In the server acceleration environment of the PCIe SSD - there's a wide range of RAM cache archietctures covering the full spectrum of design choices. Examples include RAM SSD (with flash backup) from DDRdrive, regular flash SSD (with supercaps) - from Oracle, skinny SSDs in an array - from OCZ, and skinny SSDs where the controller action and shutdown is controlled directly by the host - from Fusion-io. The successful operation of these products depends on the characteristics of the host server power supply, the operating system, and the host processor speed. The SSD designer has to be sure that the shutdown process (if loaded on the host processor) has a high enough priority to complete - given all the other things that it's got to do.

That's why qualification of PCIe SSDs of this type with one server box and OS doesn't automatically guarantee that the same SSD will work in a different server box design - or even in the same server box but running a different OS.

Another approach is to offload all the performance and shutdown functions from the host and have a more powerful on board controller. That's done in designs by Texas Memory Systems and Virident Systems. And there are many other SSD products which fill the spectrum between the extreme cases.

As always the question is - do I have enough milliseconds to complete currently committed write operations - and if I don't - then have I set up a semaphore which says I started a write process on this block - but I haven't said it finished. The power has come up therefore roll back to the previously known good version of this block.

PSU of the SSD is different to that of host servers

Typical examples of this are rackmount SSDs - both on the SAN / NAS and DAS connected (usually via SAS).

In this case an additional requirement for the SSD is to shut down in a way that prioritizes the completion of current data I/O requests - if possible - and doesn't leave the host hanging around for data that it's not going to get. There may also be multiple hosts accessing the same SSD rack. In many of these enterprise configuations the host(s) will switch to an alternative SSD and carry on serving apps - so a tidy switch-over is desrirable. A rackmount SSD can be implemented with any type of RAM cache architecture - but an additional demand on the power management system comes from the fact that the SSDs are located in an external system. Even if the SSDs are skinny flash and can shut down fast with no data loss - the rack itself will typically have some kind of additional logic which manages the array - ranging from the simplest case of network to DAS routers and RAID controllers to more complex systems. These devices and appropriate control of the memory and logic states within them also come into the scope of the SSD power management system. Rack logic which may have worked OK for hard drive arrays - may need to be redesigned (or power down cushioned) to work properly with SSDs. That's because the SSDs may still try to respond to write requests lower down the power rail voltage droop (and later in time) than hard drives.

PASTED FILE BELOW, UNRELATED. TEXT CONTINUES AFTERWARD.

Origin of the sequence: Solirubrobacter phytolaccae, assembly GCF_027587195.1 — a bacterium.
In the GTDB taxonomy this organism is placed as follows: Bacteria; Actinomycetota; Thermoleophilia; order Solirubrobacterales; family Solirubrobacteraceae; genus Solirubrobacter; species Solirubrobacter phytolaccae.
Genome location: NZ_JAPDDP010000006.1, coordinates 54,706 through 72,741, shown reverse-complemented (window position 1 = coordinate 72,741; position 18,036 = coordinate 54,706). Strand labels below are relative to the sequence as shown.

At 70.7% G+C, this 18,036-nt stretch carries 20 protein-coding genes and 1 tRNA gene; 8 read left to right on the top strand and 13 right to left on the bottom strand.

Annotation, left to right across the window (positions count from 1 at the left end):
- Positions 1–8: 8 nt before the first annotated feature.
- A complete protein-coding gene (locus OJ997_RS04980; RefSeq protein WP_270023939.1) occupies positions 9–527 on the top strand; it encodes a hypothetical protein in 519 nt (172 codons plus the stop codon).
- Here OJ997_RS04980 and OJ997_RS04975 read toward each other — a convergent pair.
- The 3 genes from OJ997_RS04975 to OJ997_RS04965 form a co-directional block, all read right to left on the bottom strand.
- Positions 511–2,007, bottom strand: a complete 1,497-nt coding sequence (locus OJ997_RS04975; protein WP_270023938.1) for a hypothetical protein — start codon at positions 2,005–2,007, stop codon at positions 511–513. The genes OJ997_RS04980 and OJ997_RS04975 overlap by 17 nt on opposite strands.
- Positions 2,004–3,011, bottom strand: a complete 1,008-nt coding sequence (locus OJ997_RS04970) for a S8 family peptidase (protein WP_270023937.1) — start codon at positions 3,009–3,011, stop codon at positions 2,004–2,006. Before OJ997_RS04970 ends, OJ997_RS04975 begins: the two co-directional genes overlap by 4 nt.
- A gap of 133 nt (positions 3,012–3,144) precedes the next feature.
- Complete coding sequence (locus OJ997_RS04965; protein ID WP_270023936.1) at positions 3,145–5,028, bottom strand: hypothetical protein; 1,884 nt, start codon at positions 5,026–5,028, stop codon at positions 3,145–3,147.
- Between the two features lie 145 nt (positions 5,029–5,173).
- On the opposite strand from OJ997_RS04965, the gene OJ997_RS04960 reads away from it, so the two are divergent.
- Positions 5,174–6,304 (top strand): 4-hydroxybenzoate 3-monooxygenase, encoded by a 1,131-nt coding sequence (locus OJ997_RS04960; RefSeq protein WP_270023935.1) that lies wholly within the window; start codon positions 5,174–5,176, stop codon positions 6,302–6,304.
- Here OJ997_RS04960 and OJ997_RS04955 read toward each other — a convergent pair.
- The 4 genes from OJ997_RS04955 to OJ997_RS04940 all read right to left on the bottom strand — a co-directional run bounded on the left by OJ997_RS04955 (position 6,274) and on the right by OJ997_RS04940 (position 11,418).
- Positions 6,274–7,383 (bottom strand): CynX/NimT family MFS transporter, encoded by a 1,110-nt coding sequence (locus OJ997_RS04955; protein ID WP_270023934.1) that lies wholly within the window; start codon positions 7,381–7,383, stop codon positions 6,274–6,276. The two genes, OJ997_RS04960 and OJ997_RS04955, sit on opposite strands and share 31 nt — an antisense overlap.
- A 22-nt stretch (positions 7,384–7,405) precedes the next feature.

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Conclusion

The design of an SSD's power down management system is a fundamental characteristic of the SSD which can determine its suitability and compatibility with user operational environments. Systems integrators must take this into account when qualifying SSDs in new applications - because subtle differences in OS timings, rack power loading and rack logic affect some types of SSDs more than others. Users should be aware that power management inside the SSD (a factor which doesn't get much space in most product datasheets) is as important to reliable operation as management of endurance, IOPS, cost and other headline parameters.

related reading:-
  • SSD Power Failure Protection (pdf) is an application note - published January 2011 - by SMART. It describes the 3 most vulnerable SSD areas which can get corrupted due to sudden power loss - and describes typical architectures to prevent it.

    SMART's view is that supercaps aren't reliable enough for enterprise SSDs. "For every 10°C of ambient operating temperature rise, the life expectancy of a supercapacitor can be cut approximately in half." So instead they use NbO capacitors in an array. These have MTBFs 100x better than Al based supercaps, have little degradation of capacitance with temperature and fail to open circuit (which is acceptable) and the array guarantees there is sufficient capacitance remaining if this happens.
  • SSD Power Failure Recovery (pdf)- published in January 2010 - by Fortasa Memory Systems describes various techniques which the company uses in its SSDs.

    For example Fortasa's controller makes a redundant copy of the FAT structure when doing a block write which is retained until after the write has been verified - to "practically eliminate any chance of FAT table corruption." - Fortasa also specifies that system designers should provide approximately "5mS of reserve power to their SSDs to complete the NAND max program time, control signal propagation delay and queuing." That means the designer doesn't have to guess or over-design the power hold-up.
  • DataSentinel Whitepaper (pdf) - published in May 2010 - by BiTMICRO describes the the design approach which the company has taken to minimize data corruption in their E-Disk Altima SSD product range.

    It includes good systems analysis and block diagrams and this quote - "Power is a fundamental need but it can also be the biggest threat to the reliability and operation of any system."